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Peptide Level Points to Future Decompensated Heart Failure

Even in stable patients, B-type natriuretic peptide predicts long-term risk of problems

TUESDAY, June 10 (HealthDay News) -- B-type natriuretic peptide (BNP) assessment six months after hospital discharge for decompensated heart failure identifies a long-term risk of future decompensation even in low-risk individuals with non-ischemic dilated cardiomyopathy, according to research published in the June 17 issue of the Journal of the American College of Cardiology.

Mototsugu Nishii, Ph.D., M.D., of the Kitasato University School of Medicine in Sagamihara, Japan, and colleagues analyzed data from 83 patients with non-ischemic dilated cardiomyopathy who were clinically stable for six months after being discharged with decompensated heart failure. BNP was measured every three months from discharge to enrollment, and patients were followed for 18 months after enrollment. The main endpoint was sudden death or first readmission for decompensated heart failure.

The researchers report that 28 patients reached the outcome of interest at a median 11 months after discharge. In multivariate analyses, BNP greater than 190 pg/mL six months after discharge was a significant predictor of a combined event, with a 96 percent sensitivity and 76 percent specificity.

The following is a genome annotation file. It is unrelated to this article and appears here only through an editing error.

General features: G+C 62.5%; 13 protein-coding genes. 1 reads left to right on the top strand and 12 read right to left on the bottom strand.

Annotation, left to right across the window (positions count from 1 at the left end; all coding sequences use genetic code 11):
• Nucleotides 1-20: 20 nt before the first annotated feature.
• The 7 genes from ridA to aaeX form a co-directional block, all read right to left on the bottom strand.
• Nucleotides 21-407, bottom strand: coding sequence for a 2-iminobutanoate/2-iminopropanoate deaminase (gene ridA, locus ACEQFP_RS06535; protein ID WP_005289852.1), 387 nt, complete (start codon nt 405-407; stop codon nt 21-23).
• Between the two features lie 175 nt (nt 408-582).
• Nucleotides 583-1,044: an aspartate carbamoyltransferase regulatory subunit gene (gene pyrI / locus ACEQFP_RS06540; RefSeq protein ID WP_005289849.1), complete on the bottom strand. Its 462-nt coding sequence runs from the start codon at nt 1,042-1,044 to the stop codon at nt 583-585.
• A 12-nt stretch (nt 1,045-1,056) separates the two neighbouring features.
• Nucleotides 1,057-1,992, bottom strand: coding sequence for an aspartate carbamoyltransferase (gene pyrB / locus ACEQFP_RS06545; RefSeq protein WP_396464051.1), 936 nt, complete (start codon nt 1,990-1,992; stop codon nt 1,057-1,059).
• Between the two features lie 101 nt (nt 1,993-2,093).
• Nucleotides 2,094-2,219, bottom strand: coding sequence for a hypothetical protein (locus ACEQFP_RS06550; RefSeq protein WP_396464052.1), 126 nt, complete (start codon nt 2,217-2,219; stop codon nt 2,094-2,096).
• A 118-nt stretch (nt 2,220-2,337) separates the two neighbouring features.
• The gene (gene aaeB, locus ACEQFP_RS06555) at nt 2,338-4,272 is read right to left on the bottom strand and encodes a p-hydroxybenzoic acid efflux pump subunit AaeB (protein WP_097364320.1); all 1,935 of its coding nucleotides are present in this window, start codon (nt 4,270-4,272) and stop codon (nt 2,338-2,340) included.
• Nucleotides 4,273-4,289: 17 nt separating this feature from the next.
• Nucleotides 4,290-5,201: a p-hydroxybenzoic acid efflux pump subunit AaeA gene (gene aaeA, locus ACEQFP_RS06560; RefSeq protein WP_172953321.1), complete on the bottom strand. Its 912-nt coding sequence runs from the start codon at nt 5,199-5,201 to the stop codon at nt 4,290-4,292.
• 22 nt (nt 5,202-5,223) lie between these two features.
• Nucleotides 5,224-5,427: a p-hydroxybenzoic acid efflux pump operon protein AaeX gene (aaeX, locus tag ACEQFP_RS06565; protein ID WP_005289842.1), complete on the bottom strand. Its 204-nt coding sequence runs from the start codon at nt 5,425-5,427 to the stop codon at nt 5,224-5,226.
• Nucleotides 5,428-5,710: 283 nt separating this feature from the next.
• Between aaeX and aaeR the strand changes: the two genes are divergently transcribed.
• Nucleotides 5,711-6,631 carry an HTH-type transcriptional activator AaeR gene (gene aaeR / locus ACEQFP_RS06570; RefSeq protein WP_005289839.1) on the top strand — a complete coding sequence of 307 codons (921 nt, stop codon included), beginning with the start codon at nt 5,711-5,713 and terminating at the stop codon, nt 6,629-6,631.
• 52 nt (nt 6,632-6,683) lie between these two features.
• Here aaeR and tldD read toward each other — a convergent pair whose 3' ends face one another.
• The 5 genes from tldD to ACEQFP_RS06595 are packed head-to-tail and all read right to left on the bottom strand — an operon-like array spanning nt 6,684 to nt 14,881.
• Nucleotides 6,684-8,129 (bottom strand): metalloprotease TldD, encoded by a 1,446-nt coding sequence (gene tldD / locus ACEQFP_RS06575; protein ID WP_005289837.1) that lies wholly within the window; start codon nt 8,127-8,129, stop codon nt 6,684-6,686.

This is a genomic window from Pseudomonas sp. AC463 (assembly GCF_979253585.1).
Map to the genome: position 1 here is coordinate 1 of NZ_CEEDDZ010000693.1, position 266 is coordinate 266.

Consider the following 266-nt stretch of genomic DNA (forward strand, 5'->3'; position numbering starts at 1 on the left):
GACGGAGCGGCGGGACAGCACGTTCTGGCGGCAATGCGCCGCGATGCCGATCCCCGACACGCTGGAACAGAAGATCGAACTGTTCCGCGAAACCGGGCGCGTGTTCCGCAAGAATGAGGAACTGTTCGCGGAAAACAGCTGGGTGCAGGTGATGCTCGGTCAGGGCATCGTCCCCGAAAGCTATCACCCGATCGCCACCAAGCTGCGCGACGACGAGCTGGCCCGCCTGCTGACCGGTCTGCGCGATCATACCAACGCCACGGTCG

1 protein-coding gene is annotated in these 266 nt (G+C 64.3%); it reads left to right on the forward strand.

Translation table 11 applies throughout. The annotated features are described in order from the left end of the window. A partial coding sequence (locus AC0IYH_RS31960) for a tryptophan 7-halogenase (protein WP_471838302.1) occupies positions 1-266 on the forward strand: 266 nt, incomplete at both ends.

"Now that we can identify patients at increased risk across a wide spectrum of cardiovascular disease, can we intervene with drugs, devices or improved care strategies, or all of these, to effectively change the dismal natural history of the heart failure syndrome? With a better understanding of immunoreactive BNP, we have a new tool in hand to plan better heart failure treatment trials; the challenge now is to skillfully execute them," writes Roger M. Mills, M.D., of Scios, Inc. in Mountain View, Calif., in an accompanying editorial.

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